But, enough about the weird stork angle, let me tell you 2 things that do work in the film. 1) The babies. The first strong impression I recall of a baby in an animated film is Jack Jack in The Incredibles. He is a firecracker. I loved the way he giggled as he was blurting out superpowers. I think he stands out in all our minds as a movie baby we won’t forget. The babies in this film are amazing in a similar way. Their voices are perfectly timed with deft CGI artistry. This makes them extremely cute and loveable. The best aspect is the laughs. Their laughs make the Pilsbury doughboy sound stand-offish. They invite you to love them. I wouldn’t be surprised if a lot of merch comes from this film. 2) SOME of the jokes. There is a small bird who is a sort of pseudo-nemesis. He is very funny. Some of the jokes lag too much though. I was surprised this film was so flat in its humor after having been in production for a year or more. Usually they test things like that with focus groups etc. This film feels “off the cuff” a lot. Moreover, so much is predictable because we have seen all this before.

Having said that …

Kids will like it. To them, I recommend it. All else, tell me what you think. I think I could have skipped this one and not have missed much.

‘Ashby’ – Legendary Mickey Rourke as Mentor

My Rating: 6/10 – Mickey Rourke is an irresistible performer. I’ve been watching his movies since I was a kid and his presence in movies had drawn audiences for years and up to the present day. Is Ashby a welcome presence? Hmmm.

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Ashby (2015)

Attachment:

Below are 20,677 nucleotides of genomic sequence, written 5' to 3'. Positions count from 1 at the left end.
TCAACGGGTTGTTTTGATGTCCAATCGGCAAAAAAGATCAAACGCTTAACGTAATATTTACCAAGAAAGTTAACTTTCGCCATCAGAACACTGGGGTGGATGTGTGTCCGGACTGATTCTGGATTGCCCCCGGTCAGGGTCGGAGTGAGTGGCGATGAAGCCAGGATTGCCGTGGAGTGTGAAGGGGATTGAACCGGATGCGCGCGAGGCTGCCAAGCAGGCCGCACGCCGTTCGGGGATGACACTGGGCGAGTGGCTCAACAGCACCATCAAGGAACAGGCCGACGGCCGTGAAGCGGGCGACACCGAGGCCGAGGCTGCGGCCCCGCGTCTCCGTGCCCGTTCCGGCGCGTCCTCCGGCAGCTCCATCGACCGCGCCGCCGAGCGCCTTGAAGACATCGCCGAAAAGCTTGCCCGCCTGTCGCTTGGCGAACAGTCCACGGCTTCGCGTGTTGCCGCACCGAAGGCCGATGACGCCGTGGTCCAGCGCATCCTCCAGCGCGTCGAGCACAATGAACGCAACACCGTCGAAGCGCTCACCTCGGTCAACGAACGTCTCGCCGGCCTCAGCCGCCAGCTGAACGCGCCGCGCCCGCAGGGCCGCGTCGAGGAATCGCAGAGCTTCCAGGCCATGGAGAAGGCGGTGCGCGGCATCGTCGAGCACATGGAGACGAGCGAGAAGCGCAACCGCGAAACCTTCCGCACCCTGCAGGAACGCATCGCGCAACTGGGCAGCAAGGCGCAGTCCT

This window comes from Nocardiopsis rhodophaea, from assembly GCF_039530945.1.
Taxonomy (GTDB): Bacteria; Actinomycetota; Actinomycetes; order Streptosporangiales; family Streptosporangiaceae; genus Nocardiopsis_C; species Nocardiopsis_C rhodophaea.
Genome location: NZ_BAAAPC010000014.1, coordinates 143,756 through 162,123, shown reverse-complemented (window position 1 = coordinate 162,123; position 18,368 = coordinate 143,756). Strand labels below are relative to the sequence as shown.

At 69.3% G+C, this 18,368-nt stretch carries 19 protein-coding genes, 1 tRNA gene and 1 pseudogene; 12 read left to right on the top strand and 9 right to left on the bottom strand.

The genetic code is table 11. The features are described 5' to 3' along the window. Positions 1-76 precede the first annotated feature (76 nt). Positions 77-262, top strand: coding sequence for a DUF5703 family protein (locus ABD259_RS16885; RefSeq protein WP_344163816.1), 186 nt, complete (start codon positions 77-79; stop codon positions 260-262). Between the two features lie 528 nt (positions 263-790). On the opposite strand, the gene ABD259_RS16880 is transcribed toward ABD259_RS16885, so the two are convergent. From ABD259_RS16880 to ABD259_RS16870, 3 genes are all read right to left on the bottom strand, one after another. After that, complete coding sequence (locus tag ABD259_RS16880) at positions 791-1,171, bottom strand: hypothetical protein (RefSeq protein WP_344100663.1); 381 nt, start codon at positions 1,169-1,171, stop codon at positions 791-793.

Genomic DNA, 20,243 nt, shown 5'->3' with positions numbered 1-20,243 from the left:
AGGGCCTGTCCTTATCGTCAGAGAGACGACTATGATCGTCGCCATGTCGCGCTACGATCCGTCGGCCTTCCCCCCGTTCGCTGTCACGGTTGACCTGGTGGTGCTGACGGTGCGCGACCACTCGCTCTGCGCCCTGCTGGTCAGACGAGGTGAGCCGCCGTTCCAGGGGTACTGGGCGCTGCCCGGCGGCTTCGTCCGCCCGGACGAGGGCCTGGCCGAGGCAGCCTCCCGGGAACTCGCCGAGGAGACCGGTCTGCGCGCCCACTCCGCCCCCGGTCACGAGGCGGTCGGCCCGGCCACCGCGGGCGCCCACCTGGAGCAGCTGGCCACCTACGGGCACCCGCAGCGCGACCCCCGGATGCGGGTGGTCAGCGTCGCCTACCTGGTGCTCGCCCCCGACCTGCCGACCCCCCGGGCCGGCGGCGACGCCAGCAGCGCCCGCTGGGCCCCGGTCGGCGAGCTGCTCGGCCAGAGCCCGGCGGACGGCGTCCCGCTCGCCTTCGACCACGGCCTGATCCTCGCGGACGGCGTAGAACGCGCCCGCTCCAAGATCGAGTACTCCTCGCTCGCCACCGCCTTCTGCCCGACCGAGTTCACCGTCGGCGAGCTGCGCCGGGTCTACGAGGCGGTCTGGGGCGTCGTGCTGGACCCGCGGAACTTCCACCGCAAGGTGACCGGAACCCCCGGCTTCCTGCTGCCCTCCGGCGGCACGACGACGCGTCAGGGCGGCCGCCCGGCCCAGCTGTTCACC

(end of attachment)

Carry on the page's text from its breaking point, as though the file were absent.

Cast

Mickey Rourke, Nat Wolff, Emma Roberts

Directed by

Tony McNamara

Written by

Tony McNamara

Other Info

Comedy, Drama, Romance
Rated R
1h 40min

Ashby is one of those movies you keep questioning whether it’s an independent or major studio motion picture. You think it must suck as the latter and might be hip and cool if it’s the former. Turns out, neither platform can save this film, it comes up empty on several levels.

The premise is that a High-school student Ed Wallis (Nat Wolff) enters into a friendship with his neighbor, Ashby, (Mickey Rourke) a retired CIA assassin who only has a few months left to live.

The basic plot bears similarities to Scent of a Woman. The main difference is that Mickey Rourke doesn’t play the role as deftly as Al Pacino. In fact, his character is boring and without charisma. It’s hard to believe we are watching the same Mickey Rourke that kicked ass in Iron Man 2. Maybe he came off as lucid there because he was playing with a thick accent. His character could have been performed much better. The film’s biggest weakness is in him being mis-cast. He’s a great actor and I have huge respect for him. Another film I truly loved him in was The Wrestler. This is not The Wrestler. Unfortunately his performance falls short and almost nonsensical in this film. The romance present in the film can’t save it either. Emma Roberts and Nat Wolff are both charming but the other story overshadows everything and mostly, you want to forget it. I actually chose to watch this film because it was a romance but I think that is another “mis” in the movie along with miscast: a mislabeled.

It’s a fun idea for a story and for a while, I wanted to see what was going to happen. Soon however I lost interest in the characters and the predictable story unraveling before me. When a high school kid is mentored by an old dude, cool things can happen. I guess the trouble here is that not enough cool things happen. The film weaves a high school film into a hit-man drama with another “coming of age” cord woven in. If each were like seasoning, I’d say each overpowers the other. Nothing is subtle. I’ll be a Mickey Rourke fan to the end but this is not one of his films I can wholeheartedly recommend. I wanted deeper, more rounded characters and a better story. I see what they tried to do but in the end they missed it. It’s not a total bomb so if you are a fan, you may enjoy it because hey … it’s MICKEY ROURKE! Still, Ashby doesn’t pack the punch of some of his other hit films.

Deadpool

Title: Deadpool
Genre: Action, Adventure, Comedy
MPAA Rating: R
Year: 2016
Director: Tim Miller, known for “Scott Pilgrim vs. The World.”
Top Billed Cast: Ryan Reynolds, Morena Baccarin, T.J. Miller